Attorney General Eric Holder appears to have served notice to his critics that he is not going anywhere soon by announcing a laundry list of criminal justice reforms in a speech to the American Bar Association (ABA) on Monday [Aug. 12]. At the top of the list is a sensible but likely controversial move to combat prison overcrowding by limiting the impact of harsh mandatory sentence provisions in run-of-the-mill federal drug cases.
In an address to the ABA’s House of Delegates, Holder correctly noted the expensive and counterproductive practice of overincarceration in the United States at the federal level and in many states. As Holder put it, the United States is “coldly efficient” at putting criminals behind bars and keeping them there. “Too many Americans go to too many prisons for far too long, and for no truly good law enforcement reason,” Holder said.
With the highest incarceration rate of any country, the United States houses almost one-fourth of the world’s prisoners but has only one-twentieth of the world’s population, Holder noted. The federal prison population has increased 800 percent since 1980 while the country’s population has increased only about one-third. The 219,000 federal inmates fill federal prisons 40 percent beyond their intended capacity.
Speaking in San Francisco, Holder passed over at least in his prepared text specific mention of California’s own severe prison crisis. Two years ago, the Supreme Court upheld a well-documented order by a three-judge federal court that the state reduce prison population to 110,000 or merely 30 percent above capacity. California Gov. Jerry Brown, once a liberal Democrat, insists the state has done enough by bringing the population down to 120,000. But the federal court refused to change its order and the Supreme Court earlier this month [Aug. 2] turned down the state’s appeal.
As Holder aptly noted, federal prison overcrowding has been driven by an increase in federal drug prosecutions and in particular by the long mandatory minimum sentences enacted by Congress in the 1980s and ’90s. Drug offenders comprise about half the federal prison population: some are in for serious drug trafficking, but many probably most are not. But the mandatory sentencing laws give judges little leeway for tempering the excesses that Congress has enacted.
Congress cannot repeal prosecutorial discretion, however. So Holder is moving to ease the sentencing law by directing U.S. attorneys in most cases to omit from formal charges the specific quantity of drug seized or sold and thus to avoid triggering the mandatory minimum prescribed for specified quantities. That policy, he said, will apply to low-level, nonviolent drug offenders who have no ties to large-scale organizations, gangs, or cartels.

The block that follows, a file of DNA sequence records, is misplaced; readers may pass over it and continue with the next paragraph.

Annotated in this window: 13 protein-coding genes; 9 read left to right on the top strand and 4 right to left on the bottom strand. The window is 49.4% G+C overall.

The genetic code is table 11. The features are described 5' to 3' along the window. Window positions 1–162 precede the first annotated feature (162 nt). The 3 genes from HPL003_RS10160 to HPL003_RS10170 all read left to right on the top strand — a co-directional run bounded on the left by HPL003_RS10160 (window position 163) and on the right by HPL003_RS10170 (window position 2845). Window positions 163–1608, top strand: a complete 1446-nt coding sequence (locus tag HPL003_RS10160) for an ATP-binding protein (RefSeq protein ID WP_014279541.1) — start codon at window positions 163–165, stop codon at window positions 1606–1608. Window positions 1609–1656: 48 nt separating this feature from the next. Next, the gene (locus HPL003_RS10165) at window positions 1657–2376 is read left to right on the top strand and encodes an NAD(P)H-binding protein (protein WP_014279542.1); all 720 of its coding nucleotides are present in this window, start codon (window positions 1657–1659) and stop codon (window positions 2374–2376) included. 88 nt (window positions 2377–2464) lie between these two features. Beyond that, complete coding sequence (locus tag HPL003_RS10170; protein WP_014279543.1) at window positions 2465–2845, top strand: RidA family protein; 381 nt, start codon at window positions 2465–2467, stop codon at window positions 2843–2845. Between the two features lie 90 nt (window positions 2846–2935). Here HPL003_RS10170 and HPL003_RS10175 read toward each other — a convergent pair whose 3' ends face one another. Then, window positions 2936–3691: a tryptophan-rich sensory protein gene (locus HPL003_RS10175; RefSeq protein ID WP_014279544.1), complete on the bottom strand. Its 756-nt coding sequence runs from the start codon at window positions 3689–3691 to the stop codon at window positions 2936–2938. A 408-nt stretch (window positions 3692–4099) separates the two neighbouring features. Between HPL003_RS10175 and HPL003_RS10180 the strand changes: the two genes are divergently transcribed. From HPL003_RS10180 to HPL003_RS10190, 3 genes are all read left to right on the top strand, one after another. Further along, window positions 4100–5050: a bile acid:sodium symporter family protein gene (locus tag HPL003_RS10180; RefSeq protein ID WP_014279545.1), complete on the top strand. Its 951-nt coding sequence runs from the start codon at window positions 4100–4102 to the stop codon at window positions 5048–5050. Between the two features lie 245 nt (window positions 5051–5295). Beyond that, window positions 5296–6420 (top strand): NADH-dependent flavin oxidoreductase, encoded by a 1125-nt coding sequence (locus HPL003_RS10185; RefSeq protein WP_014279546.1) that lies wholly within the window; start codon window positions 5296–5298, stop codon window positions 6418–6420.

Holder said the Justice Department is also revising its policies for considering compassionate release for inmates who pose no threat to the public. The Bureau of Prisons already in April expanded compassionate release for medical reasons. Holder announced a further expansion for elderly inmates who did not commit violent crimes and who have served “significant portions” of their sentences. In addition, the Justice Department is looking into expanding diversion programs such as drug treatment or community service programs that serve as effective alternatives to incarceration.
Fittingly, Holder, the first African American to serve as attorney general, also addressed the continuing racial disparity in sentencing between white and black inmates. He cited one report, released in February, that indicates black male offenders in recent years have received sentences nearly 20 percent longer than those imposed on white males convicted of similar crimes. “This isn’t just unacceptable,” Holder said. “It is shameful.” For now, the only reform is to direct a group of U.S. attorneys to examine the disparities and develop recommendations on how to address them.
Holder has been a political lightning rod, as almost any attorney general is bound to be. He reportedly considered leaving at the end of Obama’s first term, but agreed to the president’s request to stay. White House aides have grumbled, anonymously, that Holder has a political tin ear. As one example, Holder retreated in the face of overwhelming political opposition from his decision in November 2010 to try the accused 9/11 mastermind Khalid Sheikh Mohammed in a federal court in New York City. More recently, Holder antagonized the news media by allowing the Justice Department to issue an intrusive subpoena against the Associated Press in a leak investigation.
In announcing the criminal justice initiatives, however, Holder signaled that he and Obama are tied at the hip on the issues. Holder recalled Obama’s work on such issues as a community organizer and in the Illinois legislature. He also noted the administration’s successful efforts in Obama’s first term to reduce the racial disparity in sentencing for crack versus powdered cocaine. And he made clear that “the president and I” had discussed and decided on the actions being taken and the proposals being studied.
The inside-the-beltway speculation about Obama’s tenure resurfaced in the spring in, among other places, a long article in The New York Times [June 4]. Unnamed West Wing aides were described in the story as wishing that Holder would go. But his former spokeswoman Tracy Schmaler told the Times that Holder is determined to stay long enough to “accomplish what he would like to do so that he could leave on his own terms.”